I am no psychologist so I can't say why it works for me or whether it will work for you. This isn't a prescription.

If you want to try some or all of these, then go to it. I didn't originate these ideas and you don't owe many any credit if it works wonders for you.  If it doesn't work for you, well, you were warned.

If you try these hacks, then please:
  • Try them for yourself and on yourself. 
  • Do not insist that people use these terms. 
  • Do not chastise or pillory other people for not using these terms.

Does changing a speech pattern really change a person's attitudes? Probably.

Are we wandering into political correctness and the euphemism treadmill right now?
Gosh, I hope not. I'm no expert on those and see both advantages and disadvantages in those things.

I don't feel the authority or invitation to lecture you on how you should/must/shouldn't/mustn't speak. I'm just offering some things you can choose to do or not.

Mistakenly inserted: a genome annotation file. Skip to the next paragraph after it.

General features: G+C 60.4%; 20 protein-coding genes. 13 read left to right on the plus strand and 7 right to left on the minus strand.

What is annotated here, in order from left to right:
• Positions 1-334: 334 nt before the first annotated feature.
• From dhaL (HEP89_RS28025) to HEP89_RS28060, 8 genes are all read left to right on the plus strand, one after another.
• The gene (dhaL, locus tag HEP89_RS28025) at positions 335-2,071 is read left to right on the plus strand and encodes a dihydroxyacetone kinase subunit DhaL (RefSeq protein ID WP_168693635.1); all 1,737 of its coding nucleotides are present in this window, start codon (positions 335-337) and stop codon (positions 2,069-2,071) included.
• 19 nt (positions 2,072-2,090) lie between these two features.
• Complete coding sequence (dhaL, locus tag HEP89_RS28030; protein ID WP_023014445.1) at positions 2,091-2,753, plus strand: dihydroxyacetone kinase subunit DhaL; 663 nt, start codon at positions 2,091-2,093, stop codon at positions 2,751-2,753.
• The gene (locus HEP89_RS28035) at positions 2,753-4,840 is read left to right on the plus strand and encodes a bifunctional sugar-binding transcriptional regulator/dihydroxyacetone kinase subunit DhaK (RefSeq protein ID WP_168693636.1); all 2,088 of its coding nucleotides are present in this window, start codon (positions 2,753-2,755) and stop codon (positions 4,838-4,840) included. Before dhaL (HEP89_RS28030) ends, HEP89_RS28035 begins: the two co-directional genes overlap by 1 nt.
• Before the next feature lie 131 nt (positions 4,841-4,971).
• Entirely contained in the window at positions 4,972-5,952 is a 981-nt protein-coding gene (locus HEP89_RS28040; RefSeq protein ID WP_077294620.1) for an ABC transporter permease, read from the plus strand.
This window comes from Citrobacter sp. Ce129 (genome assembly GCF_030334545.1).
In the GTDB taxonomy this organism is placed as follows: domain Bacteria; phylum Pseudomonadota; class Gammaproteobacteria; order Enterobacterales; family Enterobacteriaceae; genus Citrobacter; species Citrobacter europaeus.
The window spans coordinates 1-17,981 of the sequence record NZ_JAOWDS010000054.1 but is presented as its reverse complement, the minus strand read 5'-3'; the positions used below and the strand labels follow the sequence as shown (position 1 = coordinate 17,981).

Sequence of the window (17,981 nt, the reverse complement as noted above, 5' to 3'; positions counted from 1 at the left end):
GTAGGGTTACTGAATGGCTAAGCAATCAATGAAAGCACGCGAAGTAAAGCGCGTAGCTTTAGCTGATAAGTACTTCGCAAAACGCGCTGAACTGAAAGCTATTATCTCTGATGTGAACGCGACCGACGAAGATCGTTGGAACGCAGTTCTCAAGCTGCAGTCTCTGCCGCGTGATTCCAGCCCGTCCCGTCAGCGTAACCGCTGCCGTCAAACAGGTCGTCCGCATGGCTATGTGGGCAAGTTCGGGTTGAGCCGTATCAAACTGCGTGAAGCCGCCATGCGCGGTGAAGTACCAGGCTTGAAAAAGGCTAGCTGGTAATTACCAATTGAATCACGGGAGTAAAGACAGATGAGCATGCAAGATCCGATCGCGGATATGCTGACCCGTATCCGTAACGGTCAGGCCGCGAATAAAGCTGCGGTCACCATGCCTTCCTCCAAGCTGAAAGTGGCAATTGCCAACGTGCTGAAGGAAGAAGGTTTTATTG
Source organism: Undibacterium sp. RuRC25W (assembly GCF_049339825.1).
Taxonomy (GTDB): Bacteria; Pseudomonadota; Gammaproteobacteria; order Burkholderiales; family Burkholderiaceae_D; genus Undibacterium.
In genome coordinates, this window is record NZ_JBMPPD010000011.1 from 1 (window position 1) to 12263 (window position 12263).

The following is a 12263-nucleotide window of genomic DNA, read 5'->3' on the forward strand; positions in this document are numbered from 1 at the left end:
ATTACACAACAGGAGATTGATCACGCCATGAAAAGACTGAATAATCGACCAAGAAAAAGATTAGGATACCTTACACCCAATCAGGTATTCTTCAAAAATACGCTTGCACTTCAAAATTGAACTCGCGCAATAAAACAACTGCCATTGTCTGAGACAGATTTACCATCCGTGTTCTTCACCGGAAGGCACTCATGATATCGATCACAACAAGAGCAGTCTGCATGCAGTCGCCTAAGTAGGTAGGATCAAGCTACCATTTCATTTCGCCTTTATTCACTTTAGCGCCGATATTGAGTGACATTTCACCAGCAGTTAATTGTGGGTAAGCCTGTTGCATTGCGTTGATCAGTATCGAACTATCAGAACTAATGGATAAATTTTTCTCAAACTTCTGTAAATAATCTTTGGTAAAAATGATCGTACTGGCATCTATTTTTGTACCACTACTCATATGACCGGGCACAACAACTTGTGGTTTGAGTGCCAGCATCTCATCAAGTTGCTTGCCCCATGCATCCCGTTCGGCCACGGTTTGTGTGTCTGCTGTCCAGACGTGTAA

I'm not saying you should.

Tuesday, March 17, 2020

Some Covid-19 Information

Hello all.

From time to time, I will post something that is not on-brand for Agile Otter Blog at all, but is of concern at a point in time or in celebration or mourning.

Today I'm listing some resources related to the Coronavirus COVID-19.

A quick warning: there is a thin line between being informed about the virus and being obsessed with it. You should have the facts, and these sites will help you. But don't be so obsessed that you can't think about anything else. Take precautions, follow guidelines, don't be fooled by myths, don't search for miracle home cures. Take care of yourself and your family, and try to continue living a productive and normal life.

I took time out to gather a few resources for you, but I have other things to do too. May we all get on with delivering value to each other and serving our communities of practice as well as protecting our friends and family.

Don't panic. Do take precautions as recommended.

Info and advice:
Myth Busters:

Stay healthy, and that includes not having an unhealthy morbid fascination with covid-19.